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In this his eighth feature film, Quentin Tarantino has made it very clear what he’s all about. The auteur’s hallmarks litter the frames of Django Unchained, the closest he’s come to making a film in the style of his favorite genre (arguably, but it’s not really a contest) — the Spaghetti Western.
Watching Django, it’s clear how comfortable Tarantino is behind the camera in this Southern-set Western environment and with the characters he has created/molded based on his many influences. It would be a surprise to learn that this film was anything but one of the easiest filmmaking experiences of his career from a creative standpoint. He’s a master of genre filmmaking, of giving his audience exactly what it wants (and at this point his fans exactly what they expect), and Django is consequently a breeze to watch.
Jamie Foxx plays the titular hero, a slave who in the film’s opening is purchased somewhat violently by the German bounty hunter Dr. King Schultz (Christoph Waltz). The two strike a deal that if Django helps him track down and secure the bounty of three men whom only he can identify, Schultz will not only give him a cut, but help him find and rescue his wife, Broomhilda (Kerry Washington). In the process, Schultz trains Django to be a good shot and a quick draw.
It’s Schultz who dictates pace and tone of the first half of the film, however, not Django. Just as he did for Tarantino in Inglourious Basterds, Waltz dominates every scene he’s in during this first act, dancing loquacious circles around all the other actors and using his charm and wit to turn the tension and conflict into putty. He’s not as impressive as he was in that Oscar-winning role, but that could easily be attributed to the fact that his character is a good guy, not malevolence in its purest form.
Django as a character comes into his own in the final act of the film when all the cards are on the table, or as would be more appropriate to say in a Tarantino film, the you-know-what hits the fan. That’s not even a semi-spoiler, by the way, because it’s Tarantino’s M.O. — you know not to panic if you’re over two hours in and there hasn’t been all that much bloodshed.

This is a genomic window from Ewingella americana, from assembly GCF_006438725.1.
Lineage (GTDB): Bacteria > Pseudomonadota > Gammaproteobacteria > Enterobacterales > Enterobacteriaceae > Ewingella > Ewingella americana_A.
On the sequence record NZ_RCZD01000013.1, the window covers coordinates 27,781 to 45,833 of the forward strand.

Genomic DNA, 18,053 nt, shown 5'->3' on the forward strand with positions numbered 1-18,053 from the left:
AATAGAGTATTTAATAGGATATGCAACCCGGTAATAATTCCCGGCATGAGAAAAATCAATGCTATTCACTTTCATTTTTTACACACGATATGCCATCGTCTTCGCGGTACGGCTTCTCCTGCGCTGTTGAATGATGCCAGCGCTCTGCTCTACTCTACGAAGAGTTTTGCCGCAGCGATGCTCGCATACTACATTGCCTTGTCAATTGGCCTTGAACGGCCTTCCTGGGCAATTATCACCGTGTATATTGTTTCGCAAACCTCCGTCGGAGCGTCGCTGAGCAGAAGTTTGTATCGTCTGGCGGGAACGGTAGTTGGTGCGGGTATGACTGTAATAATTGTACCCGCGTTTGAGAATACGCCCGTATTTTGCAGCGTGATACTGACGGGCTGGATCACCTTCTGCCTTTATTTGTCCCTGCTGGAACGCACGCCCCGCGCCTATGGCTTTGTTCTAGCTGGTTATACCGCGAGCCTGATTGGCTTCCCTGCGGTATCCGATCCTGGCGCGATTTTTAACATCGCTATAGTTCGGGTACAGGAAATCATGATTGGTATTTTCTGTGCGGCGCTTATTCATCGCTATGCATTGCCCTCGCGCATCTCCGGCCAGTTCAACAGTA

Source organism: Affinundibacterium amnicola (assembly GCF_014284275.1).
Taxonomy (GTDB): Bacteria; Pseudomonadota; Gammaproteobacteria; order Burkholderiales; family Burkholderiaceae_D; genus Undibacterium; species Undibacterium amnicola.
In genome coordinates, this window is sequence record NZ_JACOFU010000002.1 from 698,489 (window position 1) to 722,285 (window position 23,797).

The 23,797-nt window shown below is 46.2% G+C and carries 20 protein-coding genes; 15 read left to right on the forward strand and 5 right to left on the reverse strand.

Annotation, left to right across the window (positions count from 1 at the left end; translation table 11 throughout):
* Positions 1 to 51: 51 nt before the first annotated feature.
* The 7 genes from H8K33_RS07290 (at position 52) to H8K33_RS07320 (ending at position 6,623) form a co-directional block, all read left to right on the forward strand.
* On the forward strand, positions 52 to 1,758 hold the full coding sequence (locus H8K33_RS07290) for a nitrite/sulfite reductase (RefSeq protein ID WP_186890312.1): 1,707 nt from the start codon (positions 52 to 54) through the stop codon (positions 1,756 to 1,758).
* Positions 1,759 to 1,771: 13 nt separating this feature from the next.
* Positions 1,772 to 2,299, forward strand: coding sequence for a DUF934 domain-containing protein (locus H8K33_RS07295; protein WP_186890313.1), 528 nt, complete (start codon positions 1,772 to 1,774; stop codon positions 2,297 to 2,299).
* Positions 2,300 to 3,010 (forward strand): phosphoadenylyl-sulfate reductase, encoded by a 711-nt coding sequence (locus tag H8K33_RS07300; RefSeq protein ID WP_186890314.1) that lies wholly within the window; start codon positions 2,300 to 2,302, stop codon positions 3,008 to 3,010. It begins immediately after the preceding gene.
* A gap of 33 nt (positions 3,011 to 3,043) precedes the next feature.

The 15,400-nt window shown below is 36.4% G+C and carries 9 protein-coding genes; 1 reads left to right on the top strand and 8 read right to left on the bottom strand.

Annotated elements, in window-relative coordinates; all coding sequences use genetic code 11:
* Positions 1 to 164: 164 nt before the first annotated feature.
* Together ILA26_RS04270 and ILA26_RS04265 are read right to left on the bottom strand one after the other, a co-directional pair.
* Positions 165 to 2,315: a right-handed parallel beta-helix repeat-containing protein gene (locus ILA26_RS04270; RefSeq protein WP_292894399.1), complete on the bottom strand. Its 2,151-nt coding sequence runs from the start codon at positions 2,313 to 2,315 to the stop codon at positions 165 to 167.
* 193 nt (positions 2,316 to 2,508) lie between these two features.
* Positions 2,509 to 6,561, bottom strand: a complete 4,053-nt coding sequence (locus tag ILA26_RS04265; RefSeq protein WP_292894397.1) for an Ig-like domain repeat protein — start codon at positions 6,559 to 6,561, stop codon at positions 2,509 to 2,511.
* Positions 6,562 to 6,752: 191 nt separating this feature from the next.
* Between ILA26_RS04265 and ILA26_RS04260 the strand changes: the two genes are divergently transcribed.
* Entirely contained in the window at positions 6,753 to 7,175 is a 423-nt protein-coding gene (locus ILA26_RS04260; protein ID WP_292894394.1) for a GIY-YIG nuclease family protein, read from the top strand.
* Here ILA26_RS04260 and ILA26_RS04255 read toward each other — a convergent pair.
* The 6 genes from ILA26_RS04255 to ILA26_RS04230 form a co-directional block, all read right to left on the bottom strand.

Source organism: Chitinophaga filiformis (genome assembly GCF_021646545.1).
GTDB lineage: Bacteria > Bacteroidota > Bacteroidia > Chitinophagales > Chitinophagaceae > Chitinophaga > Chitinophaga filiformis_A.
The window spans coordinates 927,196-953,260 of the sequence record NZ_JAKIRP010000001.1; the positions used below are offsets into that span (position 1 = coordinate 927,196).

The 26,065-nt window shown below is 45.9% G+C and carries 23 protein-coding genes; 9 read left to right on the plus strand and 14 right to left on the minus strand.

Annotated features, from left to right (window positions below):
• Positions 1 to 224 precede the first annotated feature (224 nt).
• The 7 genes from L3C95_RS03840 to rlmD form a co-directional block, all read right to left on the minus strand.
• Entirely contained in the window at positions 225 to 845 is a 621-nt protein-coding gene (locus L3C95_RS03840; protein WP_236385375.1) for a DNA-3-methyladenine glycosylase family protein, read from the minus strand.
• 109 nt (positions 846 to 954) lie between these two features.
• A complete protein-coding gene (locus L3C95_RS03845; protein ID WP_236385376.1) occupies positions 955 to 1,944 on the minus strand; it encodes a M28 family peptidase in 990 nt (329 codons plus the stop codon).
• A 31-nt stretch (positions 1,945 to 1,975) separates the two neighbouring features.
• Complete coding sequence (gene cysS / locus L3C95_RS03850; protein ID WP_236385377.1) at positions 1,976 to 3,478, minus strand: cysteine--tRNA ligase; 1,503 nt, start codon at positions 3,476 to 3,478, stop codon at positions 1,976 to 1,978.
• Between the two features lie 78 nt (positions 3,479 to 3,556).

Anyway, Foxx thrives when Django is finally “unchained,” but he’s written rather curiously until then. His motives are simple enough (love and vengeance) and being a former slave the sympathy card is in play from the first shot of the film, but he’s not written to be the most likable of heroes. He’s a quiet partner for much of the movie who begins to slowly speak up more, and the things he has to say are brash and frankly a bit cocky. It’s clear he’d rather start shooting sooner than talk, which will make you antsy up until the trigger gets pulled, in both a good and bad way.
Tarantino doesn’t wield as much suspense in Django as in other films. The stakes were so much higher in Basterds, for example, perhaps due to the wartime, undercover nature of the plot and the involvement of Nazis. This made his lengthy scenes and fluffy dialogue keep you even more on edge, which happens in Django but not with the same sense of urgency. Instead there’s a lot of racial tension, and while that adds an interesting side commentary, it doesn’t have any bearing on how the events will ultimately unfold.
Django is also much more predictable than Tarantino’s pervious films, but that’s not necessarily a bad thing. None of the turns of events will be shocking, especially if you’ve ever seen a Tarantino film before. A lack of surprises always lessens the impact of a film, but there’s a certain comfort and pleasure in knowing what’s around the corner, because the result is absolutely satisfying.
The biggest wildcard of the bunch is Leonardo DiCaprio as Calvin Candie, the Mississippi plantation owner who Django and Schultz discover owns Broomhilda. Not appearing until late in the film, we don’t get to spend much time getting to know his character, so when he flips a switch it comes with a significant impact on the tone and the flow of the film.
Still, there’s not enough depth there for Candie to be a true villain, just a colorful one. Samuel L. Jackson is terrific as his housekeeper, Stephen, as well, but his and Candie’s character arcs are disappointingly short. While Django is always motivated by Broomhilda from the start, there’s no antagonistic thread that runs from beginning to end to make the payoff more than just carnally satisfying.
As a piece of entertainment, if you’re a fan of genre films, straightforward revenge-based premises or Tarantino, Django Unchained is nothing to complain about. It’s expertly filmed, cleverly written, gloriously violent, funny and wholly satisfying. As obvious as it is in its methods from time to time, it never loses its stylistic edge and never falters in the mechanics of good storytelling. Tarantino is capable of being more clever as a writer and more dynamic as a director, but he puts all his best skills to use in Django and it doesn’t disappoint.